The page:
As far as I am aware, this is the only video of the event. The footage had to be split into two videos in order to get it on Youtube. The only other edit to this otherwise raw footage was the removal of the name and address of the minor child who addressed the Council.

Please note, the beginning is shaky, but it evens out once I was able to get the camera onto the tripod. Also, I missed the last 15-20 minutes, because my battery died. But I did manage to catch Vice Mayor Brown telling us all that he wishes he could pay the City Manager MORE money.


The Mayor’s chat with the VA Pilot: Translated & Truthified

Last Thursday, Mayor Johnson participated in an online chat about Suffolk’s economic development with Jeff Sheler of the Virginia Pilot. Most of answers were predictable, but some danced around the truth, while others sounded good but conveyed nothing. Here is the interview, along with some politi-speak translations & truth.

Jeff Sheler: Joining us with the mayor are deputy city manager Patrick Roberts, economic development director Kevin Hughes, and chief of staff Debbie George, who will be typing the mayor’s responses to your questions..

Notice – The mayor is not doing this on her own. She’s got the economic development guy standing over her shoulder, and the city’s Chief of Staff playing transcriptionist.

Jeff Sheler: Mayor Johnson, two and a half years ago the city faced pretty bleak economic prospects with the announced disestablishment of the U.S. Joint Forces Command, based in Suffolk. Things have turned out much better than many predicted at the time. Why do you think that is? Mayor Linda Johnson: I think it was in part of the plan that we put in place immediately which was to reject the closure, replace anything that we were to lose and certainly to retain as much as possible. We had many partners federal and state working very diligently with us to ensure the outcome was successful. After many months of hard work we were able to replace with the cyber command – a very important piece to the future military.

Truth was, JFCOM closing didn’t affect Suffolk’s economy, because many of the people who worked there did not live here. It did affect the civilian contractors, as all their contracts were cancelled. There was some loss. Then the Mayor announced that Cyber Command would be bringing over “200 new jobs” to the area, which was a stretch of the truth. The jobs were mostly existing jobs that were being relocated from VA Beach. They were new to Suffolk, but for the most part not new, and not even for residents of Suffolk.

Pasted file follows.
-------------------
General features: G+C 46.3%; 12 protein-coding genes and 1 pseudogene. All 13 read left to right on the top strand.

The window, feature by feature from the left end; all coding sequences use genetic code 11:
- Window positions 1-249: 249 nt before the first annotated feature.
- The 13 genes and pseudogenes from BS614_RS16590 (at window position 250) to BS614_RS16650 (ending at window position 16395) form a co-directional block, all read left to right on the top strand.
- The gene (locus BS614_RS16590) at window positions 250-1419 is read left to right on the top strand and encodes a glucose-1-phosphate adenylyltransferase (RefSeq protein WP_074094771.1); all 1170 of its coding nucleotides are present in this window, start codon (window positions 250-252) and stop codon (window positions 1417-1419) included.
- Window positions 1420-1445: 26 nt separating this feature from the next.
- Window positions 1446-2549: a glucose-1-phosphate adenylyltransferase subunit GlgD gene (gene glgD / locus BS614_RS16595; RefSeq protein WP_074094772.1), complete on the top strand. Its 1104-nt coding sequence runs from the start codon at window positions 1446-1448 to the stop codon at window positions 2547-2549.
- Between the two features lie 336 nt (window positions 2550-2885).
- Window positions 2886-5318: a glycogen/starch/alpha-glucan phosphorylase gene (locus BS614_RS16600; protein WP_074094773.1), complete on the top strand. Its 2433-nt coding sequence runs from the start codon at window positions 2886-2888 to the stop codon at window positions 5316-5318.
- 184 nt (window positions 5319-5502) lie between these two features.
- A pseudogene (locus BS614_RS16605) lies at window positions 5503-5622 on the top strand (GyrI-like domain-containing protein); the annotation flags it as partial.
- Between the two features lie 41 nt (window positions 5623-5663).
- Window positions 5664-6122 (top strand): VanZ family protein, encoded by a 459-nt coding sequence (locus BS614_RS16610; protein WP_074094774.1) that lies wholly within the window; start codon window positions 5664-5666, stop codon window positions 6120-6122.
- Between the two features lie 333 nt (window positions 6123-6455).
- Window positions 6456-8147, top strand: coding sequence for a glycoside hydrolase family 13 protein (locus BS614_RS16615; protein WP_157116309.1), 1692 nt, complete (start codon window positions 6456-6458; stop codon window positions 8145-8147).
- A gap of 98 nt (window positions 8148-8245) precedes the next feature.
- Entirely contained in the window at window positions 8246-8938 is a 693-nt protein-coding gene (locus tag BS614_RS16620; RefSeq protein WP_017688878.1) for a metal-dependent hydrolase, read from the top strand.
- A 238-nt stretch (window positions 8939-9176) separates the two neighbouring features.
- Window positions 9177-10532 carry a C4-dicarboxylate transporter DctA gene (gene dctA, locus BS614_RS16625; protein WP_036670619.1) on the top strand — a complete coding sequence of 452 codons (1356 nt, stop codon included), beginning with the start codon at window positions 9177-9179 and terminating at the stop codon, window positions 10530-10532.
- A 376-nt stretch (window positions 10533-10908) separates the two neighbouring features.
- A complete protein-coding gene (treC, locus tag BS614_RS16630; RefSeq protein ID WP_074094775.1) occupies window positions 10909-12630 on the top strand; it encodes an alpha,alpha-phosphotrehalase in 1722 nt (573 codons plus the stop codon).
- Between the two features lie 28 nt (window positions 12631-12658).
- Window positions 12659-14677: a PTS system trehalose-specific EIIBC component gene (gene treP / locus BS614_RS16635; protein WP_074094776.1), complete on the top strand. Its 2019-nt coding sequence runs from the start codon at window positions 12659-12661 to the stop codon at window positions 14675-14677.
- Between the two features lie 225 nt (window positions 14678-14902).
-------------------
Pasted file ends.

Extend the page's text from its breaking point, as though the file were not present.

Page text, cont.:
Jeff Sheler: We have a question coming from Mark… Comment From Mark I’ve been hearing a lot of talk about growth and development. What exactly is our plan for growth and where do we see ourselves headed. Mayor Linda Johnson: Hi Mark – thanks for your question. We see Suffolk headed for a very bright future. As we move forward we are guided by our comprehensive plan for the city so as to ensure that infrastructure needs and growth are compatible. Our goal is to see growth throughout our city so that all of our citizens benefit as we grow together.

Translation: Hoo-Rah! Go Suffolk! We are Awesome! Just ignore the looming 3 million dollar shortfall in our budget, we rock! “It’s a good time to be in Suffolk!”

Comment From Guest What kind of incentives do we offer businesses to come (or stay) in our community. Jeff Sheler: Good question Guest. The mayor is typing her answer. Mayor Linda Johnson: It depends on the size of business, the needs of the business and how the business fits into our city. We work very closely with workforce development and our Economic Development Department works with current and future businesses of our city to help ensure their success. We multiple economic development incentives depending on the business.

We saw this with the recent 3.7 million dollar tax break incentive to Lipton to keep their factory here in Suffolk. The state kicked in another 1 million in grant money to convince Lipton to stay. But think about this folks, do you really believe that Lipton would have been able to relocate its largest tea-producing plant, the plant that produces all Lipton Tea for North America, for less than $96 million dollars? Do you really believe that Lipton would have been able to start from scratch in a new location for less than $96 million?